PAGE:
August 30 – LA Times’ Michael Hiltzik responds to commentary from former FCC chairman, Michael K. Powell while referencing the “digital divide”. “Former FCC Chairman Michael K. Powell, who is now the chief lobbyist for the cable industry, takes issue with my Aug. 25 column about how cable monopolies such as Time Warner and Comcast have made Internet access slower and more expensive than in many countries around the world”.
It’s the first day of school for me here in NYC, and I enjoyed talking to students about the truly excellent three-part NYT series on ESPN that ran this week. The articles were full of useful detail – ESPN as puppeteer, setting times and creating contests – and should raise student heartbeats by invoking billions and billions of dollars flowing across America. It’s great when The Times gets it so right. A recent piece by Edward Wyatt (“Most of U.S. is Wired, but Millions Aren’t Plugged In,” Aug. 18) got it mostly…
August 23 – L.A. Times Michael Hiltzik references Susan in the ongoing battle between Comcast and Time Warner Cable. “Choice and competitiveness are the casualties when big firms such as Time Warner and Comcast have no motive to upgrade speed or capacity”. “Suppose, for the purpose of argument, that by the time you read this Time Warner Cable and CBS have settled their schoolyard dispute over transmission fees, and your CBS and Showtime shows are available again on your Time Warner cable box. Problem solved, right?”
August 25 – Michael K. Powell responds to LA Times’ Michael Hiltzik’s article, “Why the U.S. has to settle for low-speed data” and mentions Susan Crawford. “Michael Hiltzik could have noted the fact that America is among the world’s leaders in broadband choice, availability and quality”.
Reviewed.com/USA TODAY’s Tyler Wells Welch questions “Consumers across Europe and Asia are enjoying Internet speeds much greater than U.S. customers. Why?”
TechDirt‘s Mike Masnick informs about and strikes back at the use of “astroturfing” directed at Captive Audience. “Astroturfing — the process of a faux “grassroots” effort, often set up by cynical and soulless DC lobbyists pretending to create a “grassroots” campaign around some subject — is certainly nothing new. It’s been around for quite some time, and it’s rarely successful”.
Electric Politics’ George Kenney and Susan discuss the parallels of the importance of fiber to that of electricity in a succinct 33 minute interview. “If Susan Crawford is right about the introduction of fast fiber internet being analogous to the introduction of electricity then America is in big trouble — because a lot of other countries are getting fiber before we do. And, I suppose, possibly getting smarter faster, too… Unquestionably, the rich torment the rest of us when they can but in this case an important part of the solution…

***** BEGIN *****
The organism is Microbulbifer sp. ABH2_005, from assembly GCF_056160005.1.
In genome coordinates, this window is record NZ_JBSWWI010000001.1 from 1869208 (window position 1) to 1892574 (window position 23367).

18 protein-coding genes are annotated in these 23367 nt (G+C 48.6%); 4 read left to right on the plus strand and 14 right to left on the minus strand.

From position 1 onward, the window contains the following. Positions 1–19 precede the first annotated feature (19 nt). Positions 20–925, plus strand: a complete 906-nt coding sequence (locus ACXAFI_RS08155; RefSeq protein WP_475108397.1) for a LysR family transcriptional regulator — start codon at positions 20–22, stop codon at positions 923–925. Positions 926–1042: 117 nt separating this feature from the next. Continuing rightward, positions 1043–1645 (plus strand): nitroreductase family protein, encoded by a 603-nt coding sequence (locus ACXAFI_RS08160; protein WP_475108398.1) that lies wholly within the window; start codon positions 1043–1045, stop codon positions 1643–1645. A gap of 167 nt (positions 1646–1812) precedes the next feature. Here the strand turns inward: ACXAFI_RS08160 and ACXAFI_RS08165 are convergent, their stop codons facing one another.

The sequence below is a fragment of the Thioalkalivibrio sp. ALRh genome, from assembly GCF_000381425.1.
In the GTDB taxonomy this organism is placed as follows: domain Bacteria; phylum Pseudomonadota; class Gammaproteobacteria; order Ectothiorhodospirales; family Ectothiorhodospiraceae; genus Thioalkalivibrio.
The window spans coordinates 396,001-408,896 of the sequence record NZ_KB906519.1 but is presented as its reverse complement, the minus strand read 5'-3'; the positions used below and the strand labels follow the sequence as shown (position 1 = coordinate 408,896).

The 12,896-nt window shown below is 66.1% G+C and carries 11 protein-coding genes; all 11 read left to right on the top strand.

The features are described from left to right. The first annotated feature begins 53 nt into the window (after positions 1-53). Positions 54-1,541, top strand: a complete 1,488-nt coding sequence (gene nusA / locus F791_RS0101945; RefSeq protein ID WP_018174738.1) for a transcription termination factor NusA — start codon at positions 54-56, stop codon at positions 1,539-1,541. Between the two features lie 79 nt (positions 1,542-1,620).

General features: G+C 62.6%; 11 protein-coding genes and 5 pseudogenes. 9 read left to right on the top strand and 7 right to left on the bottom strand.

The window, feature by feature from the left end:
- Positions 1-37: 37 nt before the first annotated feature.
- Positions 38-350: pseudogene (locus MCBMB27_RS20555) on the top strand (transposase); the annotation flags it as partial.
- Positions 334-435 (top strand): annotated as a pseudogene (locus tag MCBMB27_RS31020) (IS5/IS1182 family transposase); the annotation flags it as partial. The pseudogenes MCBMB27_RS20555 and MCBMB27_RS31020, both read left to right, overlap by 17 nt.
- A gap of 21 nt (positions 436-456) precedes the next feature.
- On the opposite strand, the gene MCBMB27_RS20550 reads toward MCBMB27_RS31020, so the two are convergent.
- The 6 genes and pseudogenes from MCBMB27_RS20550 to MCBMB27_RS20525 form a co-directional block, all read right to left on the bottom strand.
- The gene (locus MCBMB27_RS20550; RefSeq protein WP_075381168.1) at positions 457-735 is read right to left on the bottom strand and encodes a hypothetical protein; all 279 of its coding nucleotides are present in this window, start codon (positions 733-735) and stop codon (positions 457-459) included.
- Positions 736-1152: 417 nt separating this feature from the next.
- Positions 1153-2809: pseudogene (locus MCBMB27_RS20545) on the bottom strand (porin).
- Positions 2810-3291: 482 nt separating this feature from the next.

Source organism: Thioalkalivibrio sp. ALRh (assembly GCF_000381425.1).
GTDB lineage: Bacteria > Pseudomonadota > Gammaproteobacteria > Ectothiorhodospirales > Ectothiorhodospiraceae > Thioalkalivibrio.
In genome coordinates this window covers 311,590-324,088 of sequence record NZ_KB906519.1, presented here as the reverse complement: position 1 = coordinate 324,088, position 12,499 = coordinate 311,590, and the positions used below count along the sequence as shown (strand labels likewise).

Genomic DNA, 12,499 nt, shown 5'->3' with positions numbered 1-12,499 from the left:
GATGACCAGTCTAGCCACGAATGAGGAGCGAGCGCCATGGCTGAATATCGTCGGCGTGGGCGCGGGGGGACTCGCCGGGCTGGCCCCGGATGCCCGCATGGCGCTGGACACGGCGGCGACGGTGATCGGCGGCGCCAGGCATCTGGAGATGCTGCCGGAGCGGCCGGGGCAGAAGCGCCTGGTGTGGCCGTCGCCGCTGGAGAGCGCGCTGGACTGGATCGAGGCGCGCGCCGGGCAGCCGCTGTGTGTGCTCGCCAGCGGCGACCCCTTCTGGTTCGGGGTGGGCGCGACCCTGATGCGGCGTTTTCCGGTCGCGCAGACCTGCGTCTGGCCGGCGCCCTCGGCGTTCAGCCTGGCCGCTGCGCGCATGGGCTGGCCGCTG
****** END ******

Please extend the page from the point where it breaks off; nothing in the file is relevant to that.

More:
If you ever want to understand just how powerful the cable distribution giants in America are, just listen to former TCI CEO John Malone. In 2011, he said “cable is basically a monopoly now.” He said he was sorry that he had sold his TCI systems to AT&T. And he also said that the threat of wireless competition had been way overblown. We learned this summer that John Malone is re-entering the cable distribution marketplace in America. He’s bought a large stake in Charter, and Charter has tax losses that…
“Ms. Crawford argues that the U.S. has lost its competitive advantage in the knowledge-based economy, because it is no longer at the forefront of the internet revolution. Other countries have internet capabilities that are significantly faster and less expensive to use than in the States. This puts U.S. consumers at a distinct disadvantage and, she argues, it also threatens America’s economic future. She discusses her findings with Andrew Blum, author of ‘Tubes: A Journey to the Center of the Internet’”.
American Library Association’s Larra Clark, Director of OITP’s Program on Networks the Program on America’s Libraries for the 21st Century (AL21C), announces the upcoming presenters for the 2013 National Conference. “A frequent media commentator and Internet activist, Crawford will explore themes outlined in her new book “Captive Audience: The Telecom Industry and Monopoly Power in the New Gilded Age.” Of particular interest to librarians, Crawford examines how powerful telecommunications monopolies stymie policy efforts to improve Internet access at affordable rates”.
June 3 – “Joining the show today is Susan Crawford, one of the country’s leading voices when it comes to media policy and America’s technology infrastructure. In her book “Captive Audience: The Telecom Industry and Monopoly Power in the New Gilded Age,” Susan Crawford makes the case that our lack of media regulation and public infrastructure pretty much guarantees that america will fall behind as the world moves into the future – where companies and consumers require affordable high speed connectivity”.
(Feb. 13, 2013) As city leaders focus on making their administrations more innovative, efficient, transparent, open to outside expertise, and better at service delivery, they’re going to need cheaper and continually-higher-capacity, high-speed Internet access. And their communities are going to need the same thing.